Chris Van Es

Der Kampf um Syrien

KAIRO – Angesichts der zunehmenden Gewalt in Syrien wird die Lähmung der internationalen Gemeinschaft immer quälender. Immerhin tragen externe regionale Kräfte fast so viel zum dortigen Blutvergießen bei, wie das, was im Land selbst geschieht. Wenn sich Syrien von den negativen regionalpolitischen Einflüssen befreien könnte, gäbe es die Möglichkeit eines echten Wandels ohne andauernde Gewalt.

Syrien muss seine ethnische und regionale Vielfalt in den Griff bekommen und seine eigene Position im arabisch-israelischen Konflikt bestimmen. Dies aber ist schwierig, wenn Nachbarländer den heterogenen Charakter des Landes ausbeuten, um ihre eigenen hegemonischen Ziele durchzusetzen.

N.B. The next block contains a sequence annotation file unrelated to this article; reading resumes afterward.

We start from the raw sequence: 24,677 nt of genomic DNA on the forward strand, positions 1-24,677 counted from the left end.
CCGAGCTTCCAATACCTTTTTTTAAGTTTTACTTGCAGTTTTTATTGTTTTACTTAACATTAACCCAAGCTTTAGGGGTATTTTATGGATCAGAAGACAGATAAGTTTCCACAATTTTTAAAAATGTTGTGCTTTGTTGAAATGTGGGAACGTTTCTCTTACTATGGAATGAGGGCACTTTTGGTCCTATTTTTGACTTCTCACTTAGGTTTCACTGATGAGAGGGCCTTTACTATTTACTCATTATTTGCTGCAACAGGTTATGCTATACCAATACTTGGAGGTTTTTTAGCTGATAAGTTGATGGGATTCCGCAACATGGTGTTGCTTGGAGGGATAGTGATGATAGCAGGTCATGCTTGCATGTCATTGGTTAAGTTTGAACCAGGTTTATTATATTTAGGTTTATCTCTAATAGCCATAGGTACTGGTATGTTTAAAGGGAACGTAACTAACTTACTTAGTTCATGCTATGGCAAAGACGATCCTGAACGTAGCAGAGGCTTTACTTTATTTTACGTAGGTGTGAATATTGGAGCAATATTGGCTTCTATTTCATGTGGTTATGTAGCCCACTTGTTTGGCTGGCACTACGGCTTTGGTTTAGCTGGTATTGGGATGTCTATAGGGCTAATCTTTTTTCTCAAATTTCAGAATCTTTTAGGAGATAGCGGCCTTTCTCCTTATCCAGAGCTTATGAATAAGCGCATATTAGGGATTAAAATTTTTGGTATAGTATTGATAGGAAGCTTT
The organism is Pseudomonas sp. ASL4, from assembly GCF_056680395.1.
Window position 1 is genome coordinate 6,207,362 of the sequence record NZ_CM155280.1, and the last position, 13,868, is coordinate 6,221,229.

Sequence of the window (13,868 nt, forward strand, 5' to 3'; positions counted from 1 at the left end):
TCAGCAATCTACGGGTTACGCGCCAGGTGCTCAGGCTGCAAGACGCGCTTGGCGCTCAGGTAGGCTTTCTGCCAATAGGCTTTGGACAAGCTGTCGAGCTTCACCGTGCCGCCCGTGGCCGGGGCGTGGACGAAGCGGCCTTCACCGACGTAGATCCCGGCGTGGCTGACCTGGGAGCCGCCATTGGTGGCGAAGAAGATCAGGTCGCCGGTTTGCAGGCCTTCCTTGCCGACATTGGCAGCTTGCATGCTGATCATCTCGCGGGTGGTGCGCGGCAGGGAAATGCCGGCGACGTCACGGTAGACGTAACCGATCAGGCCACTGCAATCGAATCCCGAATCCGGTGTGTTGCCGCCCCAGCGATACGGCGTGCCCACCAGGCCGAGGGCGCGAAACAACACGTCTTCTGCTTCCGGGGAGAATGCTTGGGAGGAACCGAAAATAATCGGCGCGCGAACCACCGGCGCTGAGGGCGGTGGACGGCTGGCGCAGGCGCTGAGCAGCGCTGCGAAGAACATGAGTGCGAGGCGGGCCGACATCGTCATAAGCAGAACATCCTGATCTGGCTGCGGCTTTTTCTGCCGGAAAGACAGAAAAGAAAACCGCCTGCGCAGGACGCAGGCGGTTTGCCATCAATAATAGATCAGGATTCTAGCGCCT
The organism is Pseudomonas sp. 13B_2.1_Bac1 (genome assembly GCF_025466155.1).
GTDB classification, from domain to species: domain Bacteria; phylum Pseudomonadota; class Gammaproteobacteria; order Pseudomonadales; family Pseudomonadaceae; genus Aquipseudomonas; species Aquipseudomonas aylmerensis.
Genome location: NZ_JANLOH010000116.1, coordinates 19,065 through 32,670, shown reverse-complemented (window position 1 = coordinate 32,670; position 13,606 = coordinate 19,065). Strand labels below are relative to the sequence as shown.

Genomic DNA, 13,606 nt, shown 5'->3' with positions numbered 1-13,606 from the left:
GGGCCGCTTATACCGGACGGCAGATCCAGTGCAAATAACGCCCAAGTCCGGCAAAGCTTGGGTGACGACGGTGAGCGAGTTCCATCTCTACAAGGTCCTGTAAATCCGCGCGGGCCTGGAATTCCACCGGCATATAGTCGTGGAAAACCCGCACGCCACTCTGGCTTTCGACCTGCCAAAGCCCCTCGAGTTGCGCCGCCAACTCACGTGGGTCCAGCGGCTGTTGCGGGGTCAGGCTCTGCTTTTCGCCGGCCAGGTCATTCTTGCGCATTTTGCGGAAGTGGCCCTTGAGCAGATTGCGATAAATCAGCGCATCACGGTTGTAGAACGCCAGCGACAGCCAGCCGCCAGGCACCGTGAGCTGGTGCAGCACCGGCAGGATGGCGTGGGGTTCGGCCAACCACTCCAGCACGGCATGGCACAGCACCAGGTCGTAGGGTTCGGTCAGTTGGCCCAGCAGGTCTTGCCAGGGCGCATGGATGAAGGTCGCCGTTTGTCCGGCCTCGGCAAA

Immerhin liegt Syrien in der Mitte mächtiger und gegeneinander wirkender geopolitischer Kräfte. Im Osten lauert der Iran mit seiner antiamerikanischen und antiwestlichen Rhetorik und seinem großen regionalpolitischen Ehrgeiz. Im Süden sitzt Saudi-Arabien mit seiner langen Freundschaft zu den Vereinigten Staaten und seiner tiefsitzenden Feindschaft gegen die islamische Republik des Iran. Und nördlich befindet sich die Türkei, ein Europa zugewandtes, weitgehend laizistisches und demokratisches Land, das mehr Einfluss auf die arabische Welt anstrebt.

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